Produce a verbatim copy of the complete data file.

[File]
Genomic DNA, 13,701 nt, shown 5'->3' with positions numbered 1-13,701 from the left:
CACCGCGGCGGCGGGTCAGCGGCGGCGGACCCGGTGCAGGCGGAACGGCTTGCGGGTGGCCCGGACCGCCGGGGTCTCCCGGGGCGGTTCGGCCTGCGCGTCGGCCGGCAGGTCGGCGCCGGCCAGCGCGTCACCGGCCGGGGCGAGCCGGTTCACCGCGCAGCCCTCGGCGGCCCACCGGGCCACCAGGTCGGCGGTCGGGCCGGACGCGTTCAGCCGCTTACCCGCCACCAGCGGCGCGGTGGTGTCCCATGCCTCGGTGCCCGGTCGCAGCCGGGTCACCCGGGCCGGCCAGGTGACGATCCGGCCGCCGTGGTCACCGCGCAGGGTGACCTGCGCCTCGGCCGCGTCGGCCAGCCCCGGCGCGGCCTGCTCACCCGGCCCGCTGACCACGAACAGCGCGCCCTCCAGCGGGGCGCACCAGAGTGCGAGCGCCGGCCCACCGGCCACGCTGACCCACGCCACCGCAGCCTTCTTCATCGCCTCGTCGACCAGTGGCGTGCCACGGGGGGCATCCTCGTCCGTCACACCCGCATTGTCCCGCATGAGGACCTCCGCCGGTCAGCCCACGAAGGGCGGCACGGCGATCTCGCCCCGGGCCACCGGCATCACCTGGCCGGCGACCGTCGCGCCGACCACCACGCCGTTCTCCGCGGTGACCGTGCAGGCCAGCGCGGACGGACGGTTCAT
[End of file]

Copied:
Genomic DNA, 13,701 nt, shown 5'->3' with positions numbered 1-13,701 from the left:
CACCGCGGCGGCGGGTCAGCGGCGGCGGACCCGGTGCAGGCGGAACGGCTTGCGGGTGGCCCGGACCGCCGGGGTCTCCCGGGGCGGTTCGGCCTGCGCGTCGGCCGGCAGGTCGGCGCCGGCCAGCGCGTCACCGGCCGGGGCGAGCCGGTTCACCGCGCAGCCCTCGGCGGCCCACCGGGCCACCAGGTCGGCGGTCGGGCCGGACGCGTTCAGCCGCTTACCCGCCACCAGCGGCGCGGTGGTGTCCCATGCCTCGGTGCCCGGTCGCAGCCGGGTCACCCGGGCCGGCCAGGTGACGATCCGGCCGCCGTGGTCACCGCGCAGGGTGACCTGCGCCTCGGCCGCGTCGGCCAGCCCCGGCGCGGCCTGCTCACCCGGCCCGCTGACCACGAACAGCGCGCCCTCCAGCGGGGCGCACCAGAGTGCGAGCGCCGGCCCACCGGCCACGCTGACCCACGCCACCGCAGCCTTCTTCATCGCCTCGTCGACCAGTGGCGTGCCACGGGGGGCATCCTCGTCCGTCACACCCGCATTGTCCCGCATGAGGACCTCCGCCGGTCAGCCCACGAAGGGCGGCACGGCGATCTCGCCCCGGGCCACCGGCATCACCTGGCCGGCGACCGTCGCGCCGACCACCACGCCGTTCTCCGCGGTGACCGTGCAGGCCAGCGCGGACGGACGGTTCAT